Rollovers have been on drivers' minds since the summer of 2000, when Ford Explorers equipped with Firestone tires began rolling over with such frequency and force that Congress investigated. Nearly 300 people died in Explorers with those tires. Since then, the industry has done several things to address rollovers, including lowering a vehicle's center of gravity and giving more SUVs independent suspension, which helps stabilize the vehicle.

Late last month Ford announced it would make rollover sensors and electronic stability control standard on the Explorer as well as the Mercury Mountaineer and the Lincoln Aviator and Navigator. The technologies detect if a vehicle is starting to roll and begin a series of countermeasures, including applying brakes to individual wheels. In the 2004 Explorer, the system cost $795.

Jim Padilla, Ford's chief operating officer, said last week that Ford made the change because it puts Ford "ahead of the pack." He added that it "makes a safe vehicle even safer."

Perhaps most damaging for Ford, its popular small Escape SUV was among the vehicles that tipped up on two wheels in the new test. The Escape was one of the first American SUVs to be built on a car underbody, and helped pave the way for the fastest-growing segment of the new-car market, crossover vehicles.

Their popularity has been driven, in part, by the perception that such vehicles are less prone to rollovers. In 2000, auto makers sold fewer than 500,000 crossovers, but demand is expected to grow to 2.5 million vehicles a year by 2008, according to CSM Worldwide.

While the Escape didn't perform well, other crossover vehicles generally scored high in the NHTSA's new ratings. The highest-ranking SUVs in the rollover ratings, including the Chrysler Pacifica, Nissan Murano and Honda Pilot, are all built on car platforms.

Mike Jackson, a senior manager in charge of North American vehicle forecasts at automotive consulting company CSM Worldwide, believes it's "too early to tell" how NHTSA's new information on the Ford Escape's rollover propensity may affect sales but added that Ford will have to do everything it can to defend its safety image.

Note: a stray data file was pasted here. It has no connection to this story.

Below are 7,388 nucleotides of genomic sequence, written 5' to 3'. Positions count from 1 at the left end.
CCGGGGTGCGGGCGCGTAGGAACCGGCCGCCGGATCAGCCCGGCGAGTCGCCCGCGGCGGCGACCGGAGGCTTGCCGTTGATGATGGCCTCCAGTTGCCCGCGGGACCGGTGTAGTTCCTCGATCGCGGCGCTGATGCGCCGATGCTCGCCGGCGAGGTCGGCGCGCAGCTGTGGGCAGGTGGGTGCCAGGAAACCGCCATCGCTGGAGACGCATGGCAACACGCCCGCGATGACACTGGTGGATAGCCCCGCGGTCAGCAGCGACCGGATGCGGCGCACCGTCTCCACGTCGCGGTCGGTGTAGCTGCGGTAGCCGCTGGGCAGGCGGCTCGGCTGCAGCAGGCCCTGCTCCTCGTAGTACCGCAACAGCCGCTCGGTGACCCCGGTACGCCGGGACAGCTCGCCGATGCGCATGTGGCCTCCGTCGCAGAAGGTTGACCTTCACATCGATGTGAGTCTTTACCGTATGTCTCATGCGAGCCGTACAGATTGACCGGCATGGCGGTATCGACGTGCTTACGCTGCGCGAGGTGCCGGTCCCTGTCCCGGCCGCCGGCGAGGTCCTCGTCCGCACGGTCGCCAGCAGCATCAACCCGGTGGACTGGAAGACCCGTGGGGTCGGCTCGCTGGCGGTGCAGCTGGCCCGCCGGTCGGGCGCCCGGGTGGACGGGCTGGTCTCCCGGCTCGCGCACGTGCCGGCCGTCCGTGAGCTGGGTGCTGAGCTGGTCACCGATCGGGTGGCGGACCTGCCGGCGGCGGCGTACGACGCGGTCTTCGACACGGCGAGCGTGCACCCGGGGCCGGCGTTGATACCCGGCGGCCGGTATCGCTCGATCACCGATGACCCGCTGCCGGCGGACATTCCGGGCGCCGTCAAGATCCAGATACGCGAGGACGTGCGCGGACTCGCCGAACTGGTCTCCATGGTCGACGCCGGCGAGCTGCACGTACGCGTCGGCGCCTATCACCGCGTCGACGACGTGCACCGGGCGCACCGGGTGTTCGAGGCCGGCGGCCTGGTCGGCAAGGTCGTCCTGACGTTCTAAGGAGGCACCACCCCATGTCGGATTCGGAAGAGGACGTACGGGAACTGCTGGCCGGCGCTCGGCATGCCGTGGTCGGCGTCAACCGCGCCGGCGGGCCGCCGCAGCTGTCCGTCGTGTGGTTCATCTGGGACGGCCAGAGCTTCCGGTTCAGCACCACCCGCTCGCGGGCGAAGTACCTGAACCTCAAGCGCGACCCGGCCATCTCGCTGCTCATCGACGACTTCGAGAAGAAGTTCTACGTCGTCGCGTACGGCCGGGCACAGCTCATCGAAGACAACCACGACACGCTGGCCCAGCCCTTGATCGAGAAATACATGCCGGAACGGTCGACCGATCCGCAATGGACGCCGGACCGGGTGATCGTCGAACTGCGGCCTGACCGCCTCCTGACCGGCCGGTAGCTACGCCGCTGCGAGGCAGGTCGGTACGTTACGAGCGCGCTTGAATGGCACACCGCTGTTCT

"Ford wants to make sure that its SUVs continue to be perceived as safe in every respect, especially following its situation with the Explorer," Mr. Jackson said. "They should go out of their way."

The NHTSA released the detailed rollover crash results yesterday partly to ward off criticism that it hasn't done enough to force auto makers to make SUVs more resistant to rollovers. Dr. Jeffrey Runge, the NHTSA's administrator and a former emergency physician, says he favors providing consumers with more information about rollover likelihood than issuing new rollover-resistance standards.

"We think we can accomplish a lot with consumer information, with educating the public," Dr. Runge says. The agency plans to expand the program eventually to also include detailed rankings on front- and side-crash resistance.

The government also released rollover results yesterday for 20 passenger cars, eight pickups and four vans. Only one vehicle the four-door Mazda RX-8 received a five-star rating, the highest. None of the passenger cars or minivans tipped up during testing. Only two trucks tipped up -- the Tacoma 4x2 and 4x4 extended-cab pickups.

Until this year, government rollover ratings were based on mathematical tests, not test-drive results. The agency now uses a so-called fishhook test, in which the vehicle moves at a steady speed of 35 miles per hour to 50 mph while the driver first makes a sharp left turn, then overcorrects to the right. Auto makers complain the test is overly harsh and represents only about 5% of what happens in real-world rollover crashes, since most SUVs roll over after they run off the road or hit a curb or another object. The government compensates for that concern by weighting the test less than its mathematical test in the vehicle's overall rollover score.

Concern about rollover resistance is growing because there are simply more SUVs and light trucks on the roads. About 40% of all vehicles on U.S. roads are light trucks including minivans, SUVs and pickups. With light trucks outpacing passenger cars in sales, manufacturers and federal regulators are turning more attention to electronic stability-control systems that can help drivers maintain control and avoid a crash. Federal regulators are now working on a new test that would evaluate the vehicle's handling; however, NHTSA officials say there's no assurance yet they'll actually adopt the new test.